12 Things to know before Going to Thailand

We have created this list of things to know before going to Thailand to help you have a stress-free holiday!

Do you need a visa to visit Thailand? What about vaccinations? Can you drive in Thailand on your local license?

What do you need to know about withdrawing money? Well, we have answered all this and more and put them all to the test again just this month, so we know this is accurate.

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Passports and visas

In order to enter Thailand, your passport must be valid for at least six months after the day you plan to leave the country. You may be asked to provide proof of funds for your stay, but this is increasingly unlikely.

An automatic visa exemption for 30 day tourist visas is issued to passengers entering Thailand from 64 countries, including the Australia, New Zealand, the United States, United Kingdom and Singapore.

If you are coming for over 30 days or plan to work in Thailand, you will need to apply for a different visa. Visa applications will take at least a week and possibly much longer, so don’t leave it to the last minute. It’s also worth checking the list of Thai public holidays as their overseas offices also close on these days.

Customs regulations and airport taxes

Thailand charges a departure tax of 700 Baht, which is set to increase to 730 Baht from 1 April 2024. However, for most travellers, this is included in your ticket cost. If not, you may have to pay for it at the airport.

There are also maximum limits to the amount of alcohol, cigarettes, and currency you can bring into the country. Only 200 cigarettes and 1 litre of alcohol are permitted for each adult. For other limits, please check the official site.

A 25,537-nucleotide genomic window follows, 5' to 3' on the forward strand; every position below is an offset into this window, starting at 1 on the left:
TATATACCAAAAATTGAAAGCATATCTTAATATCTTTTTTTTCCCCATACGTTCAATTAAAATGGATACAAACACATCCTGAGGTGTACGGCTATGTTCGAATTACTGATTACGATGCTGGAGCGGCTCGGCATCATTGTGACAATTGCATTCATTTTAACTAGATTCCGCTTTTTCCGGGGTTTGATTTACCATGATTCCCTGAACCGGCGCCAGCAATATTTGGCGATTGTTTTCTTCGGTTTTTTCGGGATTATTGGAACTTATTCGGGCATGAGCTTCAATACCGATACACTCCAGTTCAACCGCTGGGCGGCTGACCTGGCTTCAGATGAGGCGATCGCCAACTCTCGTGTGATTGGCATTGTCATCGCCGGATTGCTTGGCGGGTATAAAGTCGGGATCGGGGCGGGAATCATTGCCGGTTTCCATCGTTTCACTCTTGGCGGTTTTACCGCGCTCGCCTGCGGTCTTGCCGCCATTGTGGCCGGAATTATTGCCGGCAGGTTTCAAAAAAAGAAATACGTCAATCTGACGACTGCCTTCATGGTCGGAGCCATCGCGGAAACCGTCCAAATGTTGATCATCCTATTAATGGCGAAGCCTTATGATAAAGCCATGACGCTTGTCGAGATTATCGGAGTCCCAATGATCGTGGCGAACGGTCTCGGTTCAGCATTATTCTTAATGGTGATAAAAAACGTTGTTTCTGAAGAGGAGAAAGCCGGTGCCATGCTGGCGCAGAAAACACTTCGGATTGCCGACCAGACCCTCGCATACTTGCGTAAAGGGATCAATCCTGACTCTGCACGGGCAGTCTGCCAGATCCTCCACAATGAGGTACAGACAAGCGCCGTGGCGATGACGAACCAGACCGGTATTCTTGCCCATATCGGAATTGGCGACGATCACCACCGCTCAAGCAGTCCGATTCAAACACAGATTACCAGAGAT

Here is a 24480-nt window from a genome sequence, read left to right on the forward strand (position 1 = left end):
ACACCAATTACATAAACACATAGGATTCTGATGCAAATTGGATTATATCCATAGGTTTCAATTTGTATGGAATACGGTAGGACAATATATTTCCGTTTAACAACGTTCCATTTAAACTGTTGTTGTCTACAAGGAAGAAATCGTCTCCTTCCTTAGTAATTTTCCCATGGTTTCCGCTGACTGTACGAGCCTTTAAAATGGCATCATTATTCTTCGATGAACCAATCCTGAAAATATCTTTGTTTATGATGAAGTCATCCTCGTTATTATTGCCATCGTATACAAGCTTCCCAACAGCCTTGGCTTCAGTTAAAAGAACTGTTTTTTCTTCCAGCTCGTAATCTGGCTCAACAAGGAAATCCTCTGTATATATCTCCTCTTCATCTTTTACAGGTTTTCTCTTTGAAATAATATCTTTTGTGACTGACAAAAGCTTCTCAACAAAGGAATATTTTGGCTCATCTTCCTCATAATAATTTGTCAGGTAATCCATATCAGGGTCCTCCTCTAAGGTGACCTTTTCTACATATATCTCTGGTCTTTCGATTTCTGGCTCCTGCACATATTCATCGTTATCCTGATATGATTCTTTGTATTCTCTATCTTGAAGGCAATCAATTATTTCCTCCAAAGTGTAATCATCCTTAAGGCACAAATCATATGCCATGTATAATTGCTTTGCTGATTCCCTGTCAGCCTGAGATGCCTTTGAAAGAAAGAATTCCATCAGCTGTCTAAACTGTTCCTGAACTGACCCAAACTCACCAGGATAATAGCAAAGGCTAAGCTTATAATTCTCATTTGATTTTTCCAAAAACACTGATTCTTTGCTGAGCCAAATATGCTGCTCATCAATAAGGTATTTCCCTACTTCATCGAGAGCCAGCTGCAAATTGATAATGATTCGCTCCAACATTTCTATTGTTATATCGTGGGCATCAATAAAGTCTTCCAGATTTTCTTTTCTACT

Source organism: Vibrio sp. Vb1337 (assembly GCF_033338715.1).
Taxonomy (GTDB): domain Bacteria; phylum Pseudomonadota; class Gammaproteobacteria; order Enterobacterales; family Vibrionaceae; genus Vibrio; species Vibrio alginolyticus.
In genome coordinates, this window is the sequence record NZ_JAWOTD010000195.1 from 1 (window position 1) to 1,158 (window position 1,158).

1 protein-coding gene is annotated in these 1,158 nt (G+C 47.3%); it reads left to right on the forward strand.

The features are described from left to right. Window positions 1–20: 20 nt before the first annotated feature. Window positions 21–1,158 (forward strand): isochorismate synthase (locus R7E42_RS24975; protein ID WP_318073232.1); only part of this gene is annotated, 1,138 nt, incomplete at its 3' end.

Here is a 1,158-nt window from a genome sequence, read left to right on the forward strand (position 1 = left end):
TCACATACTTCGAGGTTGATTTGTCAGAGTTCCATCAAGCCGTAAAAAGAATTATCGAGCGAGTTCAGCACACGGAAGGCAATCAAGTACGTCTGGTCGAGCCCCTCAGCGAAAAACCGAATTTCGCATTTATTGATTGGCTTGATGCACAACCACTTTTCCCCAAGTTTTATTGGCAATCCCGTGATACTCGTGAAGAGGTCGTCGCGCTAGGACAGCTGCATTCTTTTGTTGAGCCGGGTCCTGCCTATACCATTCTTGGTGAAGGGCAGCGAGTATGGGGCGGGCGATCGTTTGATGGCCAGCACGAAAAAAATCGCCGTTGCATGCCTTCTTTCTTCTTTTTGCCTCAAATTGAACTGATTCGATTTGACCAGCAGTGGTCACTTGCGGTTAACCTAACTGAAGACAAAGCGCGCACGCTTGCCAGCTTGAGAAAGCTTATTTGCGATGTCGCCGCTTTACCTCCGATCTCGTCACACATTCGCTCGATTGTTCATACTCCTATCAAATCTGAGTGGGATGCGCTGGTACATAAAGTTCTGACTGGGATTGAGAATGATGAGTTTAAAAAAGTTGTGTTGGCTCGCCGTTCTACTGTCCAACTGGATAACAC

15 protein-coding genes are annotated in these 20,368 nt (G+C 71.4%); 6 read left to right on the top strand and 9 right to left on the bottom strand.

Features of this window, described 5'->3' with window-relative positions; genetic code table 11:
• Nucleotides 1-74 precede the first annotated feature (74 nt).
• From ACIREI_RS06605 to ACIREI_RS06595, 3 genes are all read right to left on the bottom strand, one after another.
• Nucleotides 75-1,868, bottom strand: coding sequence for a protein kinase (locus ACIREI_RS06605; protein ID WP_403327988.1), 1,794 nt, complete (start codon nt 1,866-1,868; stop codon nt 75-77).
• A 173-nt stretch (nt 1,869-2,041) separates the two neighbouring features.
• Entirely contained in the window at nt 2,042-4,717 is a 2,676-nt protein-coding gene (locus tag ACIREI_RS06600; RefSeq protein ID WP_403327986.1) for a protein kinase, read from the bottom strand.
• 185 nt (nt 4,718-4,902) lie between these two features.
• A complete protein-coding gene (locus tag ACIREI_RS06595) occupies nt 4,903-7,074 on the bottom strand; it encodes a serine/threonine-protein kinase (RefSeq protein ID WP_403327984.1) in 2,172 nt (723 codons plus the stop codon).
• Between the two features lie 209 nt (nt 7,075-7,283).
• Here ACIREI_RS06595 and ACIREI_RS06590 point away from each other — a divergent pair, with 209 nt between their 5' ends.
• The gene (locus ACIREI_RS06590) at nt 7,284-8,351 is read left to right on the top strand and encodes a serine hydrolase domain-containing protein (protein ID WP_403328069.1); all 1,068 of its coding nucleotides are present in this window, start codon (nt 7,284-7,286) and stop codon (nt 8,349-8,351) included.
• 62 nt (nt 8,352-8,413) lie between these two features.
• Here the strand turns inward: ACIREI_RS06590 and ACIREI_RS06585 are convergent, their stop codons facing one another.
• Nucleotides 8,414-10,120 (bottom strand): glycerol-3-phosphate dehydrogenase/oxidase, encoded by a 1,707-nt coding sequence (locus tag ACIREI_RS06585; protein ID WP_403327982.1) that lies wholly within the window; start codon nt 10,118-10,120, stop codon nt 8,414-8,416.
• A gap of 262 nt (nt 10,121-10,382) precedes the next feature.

Time zones

Thailand has only one time zone, known as Indochina time, and does not observe daylight saving time. The official time is UTC+07:00.

Money in Thailand

The official currency of Thailand is the Thai Baht (THB). One baht (฿) is divided into 100 satangs.

500 Baht Thai banknotes

Notes in use are ฿20, ฿50, ฿100, ฿500, ฿1000.

Each denomination is a different colour ฿20, (green), ฿50 (blue), ฿100 (red), ฿500, (purple), ฿1000 (brown).

Using ATMs in Thailand

First-time visitors to Thailand often worry about how they will withdraw money from ATMs in Thailand accept Visa, MasterCard, Maestro, and Cirrus cards.

ATMs in front of Bangkok department store

One thing that surprises most visitors to Thailand is the high fees charged by Thai ATMs. Regardless of the bank you use, there is a standard charge of approx 220฿ fee when you use an ATM to withdraw cash for your credit, debit, or travel card.

There used to be ATMs offering cheaper or even no fees (HSBC) however, these have all disappeared. The best way to beat the high fees is to reduce the number of times you withdraw money.

You might reduce fees by checking if your bank has a reciprocal banking arrangement with a Thai bank.

Always choose Thai Baht and never your own currency at the ATM or when making purchases using your credit card. It is always a better deal.

However, there are maximum withdrawals per day. In our experience, Citibank has the highest limits (50,000฿) and CIMB Bank (30,000฿). I am sure there are a few others, but these are the ones we use.

Tipping in Thailand

Tipping in Thailand is not required, but it is much appreciated. A small tip for good service can make a big difference to the low incomes some local service workers earn.

Tip between 5-10% for restaurants and bars and for taxis round up the bill. For tuk tuks and private drivers agree on a price first – no tip is required.